Conservatives were at an information disadvantage because so many right-leaning outlets wasted time on stories the rest of America dismissed as nonsense. World Net Daily brought you Birtherism. Forbes brought you Kenyan anti-colonialism. National Review obsessed about an imaginary rejection of American exceptionalism, misrepresenting an Obama quote in the process, and Andy McCarthy was interviewed widely about his theory that Obama, aka Drone Warrior in Chief, allied himself with our Islamist enemy in a “Grand Jihad” against America. Seriously?
Conservatives were at a disadvantage because their information elites pander in the most cynical, self-defeating ways, treating would-be candidates like Sarah Palin and Herman Cain as if they’re plausible presidents, rather than national jokes who’d lose worse than George McGovern.
How many months were wasted on them?
How many hours of Glenn Beck conspiracy theories did Fox News broadcast to its viewers? How many hours of transparently mindless Sean Hannity content is still broadcast daily? Why don’t Americans trust Republicans on foreign policy as they once did? In part because conservatism hasn’t grappled with the foreign policy failures of George W. Bush. A conspiracy of silence surrounds the subject. Romney could neither run on the man’s record nor repudiate it. The most damaging Romney gaffe of the campaign, where he talked about how the 47 percent of Americans who pay no income taxes are a lost cause for Republicans? Either he was unaware that many of those people are Republican voters, or was pandering to GOP donors who are misinformed. Either way, bad information within the conservative movement was to blame.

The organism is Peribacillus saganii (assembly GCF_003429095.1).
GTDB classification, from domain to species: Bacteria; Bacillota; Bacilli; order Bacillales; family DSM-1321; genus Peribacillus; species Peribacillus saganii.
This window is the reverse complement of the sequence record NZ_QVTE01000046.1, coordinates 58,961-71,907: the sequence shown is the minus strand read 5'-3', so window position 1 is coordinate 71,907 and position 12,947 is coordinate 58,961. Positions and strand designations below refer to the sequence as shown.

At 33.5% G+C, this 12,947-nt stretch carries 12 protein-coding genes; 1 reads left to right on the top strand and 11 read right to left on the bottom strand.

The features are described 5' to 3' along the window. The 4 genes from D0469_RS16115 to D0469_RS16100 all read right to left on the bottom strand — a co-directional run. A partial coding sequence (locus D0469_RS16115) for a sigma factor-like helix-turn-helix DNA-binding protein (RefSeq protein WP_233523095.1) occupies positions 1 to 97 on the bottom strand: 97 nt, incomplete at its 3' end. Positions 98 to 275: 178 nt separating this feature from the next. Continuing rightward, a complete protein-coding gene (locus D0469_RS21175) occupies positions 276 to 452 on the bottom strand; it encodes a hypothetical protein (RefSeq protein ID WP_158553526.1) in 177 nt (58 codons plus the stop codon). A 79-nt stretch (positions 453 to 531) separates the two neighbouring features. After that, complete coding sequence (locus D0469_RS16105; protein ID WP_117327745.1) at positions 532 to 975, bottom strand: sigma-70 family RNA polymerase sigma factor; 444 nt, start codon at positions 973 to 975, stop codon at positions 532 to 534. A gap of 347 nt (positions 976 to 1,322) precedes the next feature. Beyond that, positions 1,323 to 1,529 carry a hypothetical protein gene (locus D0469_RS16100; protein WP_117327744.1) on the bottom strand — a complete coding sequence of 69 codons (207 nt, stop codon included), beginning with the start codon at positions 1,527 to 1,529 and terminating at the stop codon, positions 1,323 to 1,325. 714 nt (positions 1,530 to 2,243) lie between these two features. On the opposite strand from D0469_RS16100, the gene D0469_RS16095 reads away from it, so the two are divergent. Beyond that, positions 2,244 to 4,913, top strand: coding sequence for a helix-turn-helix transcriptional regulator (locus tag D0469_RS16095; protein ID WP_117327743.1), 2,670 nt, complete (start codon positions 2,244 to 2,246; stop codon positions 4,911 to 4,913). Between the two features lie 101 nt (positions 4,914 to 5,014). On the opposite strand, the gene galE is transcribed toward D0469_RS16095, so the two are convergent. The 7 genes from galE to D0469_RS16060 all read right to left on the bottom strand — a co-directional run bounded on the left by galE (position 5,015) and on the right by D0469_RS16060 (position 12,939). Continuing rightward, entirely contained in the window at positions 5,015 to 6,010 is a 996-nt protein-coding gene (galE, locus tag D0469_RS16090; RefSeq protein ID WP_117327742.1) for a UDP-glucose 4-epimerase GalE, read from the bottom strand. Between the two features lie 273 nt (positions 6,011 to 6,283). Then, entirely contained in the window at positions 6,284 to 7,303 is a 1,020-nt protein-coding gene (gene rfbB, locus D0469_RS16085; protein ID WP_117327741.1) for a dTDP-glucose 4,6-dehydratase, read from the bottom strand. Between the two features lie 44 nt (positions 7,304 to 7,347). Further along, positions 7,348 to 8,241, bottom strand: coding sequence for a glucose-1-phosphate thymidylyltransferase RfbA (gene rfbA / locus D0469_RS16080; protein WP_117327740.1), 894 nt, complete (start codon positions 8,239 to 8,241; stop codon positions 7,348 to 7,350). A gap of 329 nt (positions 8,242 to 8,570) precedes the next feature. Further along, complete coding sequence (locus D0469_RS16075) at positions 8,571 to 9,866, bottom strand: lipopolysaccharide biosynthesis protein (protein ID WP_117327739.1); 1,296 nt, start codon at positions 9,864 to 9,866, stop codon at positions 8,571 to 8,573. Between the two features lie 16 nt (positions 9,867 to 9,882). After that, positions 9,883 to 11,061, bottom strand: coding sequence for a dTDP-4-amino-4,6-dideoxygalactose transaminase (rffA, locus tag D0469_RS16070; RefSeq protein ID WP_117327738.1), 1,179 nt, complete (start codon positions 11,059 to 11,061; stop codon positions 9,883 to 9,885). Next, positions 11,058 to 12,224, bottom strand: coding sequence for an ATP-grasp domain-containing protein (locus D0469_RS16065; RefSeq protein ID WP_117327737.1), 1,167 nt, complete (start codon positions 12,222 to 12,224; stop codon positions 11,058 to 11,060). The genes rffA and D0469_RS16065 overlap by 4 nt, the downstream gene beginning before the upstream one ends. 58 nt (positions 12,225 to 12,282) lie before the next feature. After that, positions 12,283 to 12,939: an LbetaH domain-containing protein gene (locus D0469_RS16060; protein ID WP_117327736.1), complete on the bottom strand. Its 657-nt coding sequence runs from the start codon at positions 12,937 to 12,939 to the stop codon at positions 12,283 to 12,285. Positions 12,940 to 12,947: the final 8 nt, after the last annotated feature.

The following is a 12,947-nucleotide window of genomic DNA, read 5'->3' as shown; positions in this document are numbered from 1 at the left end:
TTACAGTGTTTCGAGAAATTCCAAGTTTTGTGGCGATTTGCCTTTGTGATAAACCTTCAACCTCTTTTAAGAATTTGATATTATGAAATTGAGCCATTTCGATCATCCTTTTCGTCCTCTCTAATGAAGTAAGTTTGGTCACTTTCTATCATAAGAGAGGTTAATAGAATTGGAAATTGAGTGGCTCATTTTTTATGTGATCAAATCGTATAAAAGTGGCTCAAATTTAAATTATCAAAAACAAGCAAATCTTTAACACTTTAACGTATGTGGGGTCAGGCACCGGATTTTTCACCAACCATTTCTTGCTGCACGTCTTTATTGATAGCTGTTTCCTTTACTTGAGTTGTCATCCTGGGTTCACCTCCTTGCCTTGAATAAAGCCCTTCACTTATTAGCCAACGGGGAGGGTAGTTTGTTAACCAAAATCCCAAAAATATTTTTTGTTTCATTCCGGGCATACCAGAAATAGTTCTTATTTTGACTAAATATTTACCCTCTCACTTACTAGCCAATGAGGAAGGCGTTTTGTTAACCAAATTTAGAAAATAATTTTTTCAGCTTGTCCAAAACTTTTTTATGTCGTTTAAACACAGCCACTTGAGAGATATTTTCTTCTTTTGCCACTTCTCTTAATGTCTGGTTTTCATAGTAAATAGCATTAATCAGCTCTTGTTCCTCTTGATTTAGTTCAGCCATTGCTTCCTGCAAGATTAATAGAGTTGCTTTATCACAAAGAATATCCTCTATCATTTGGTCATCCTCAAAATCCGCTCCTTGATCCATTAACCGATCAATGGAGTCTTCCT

I’m savoring the media narratives of the day.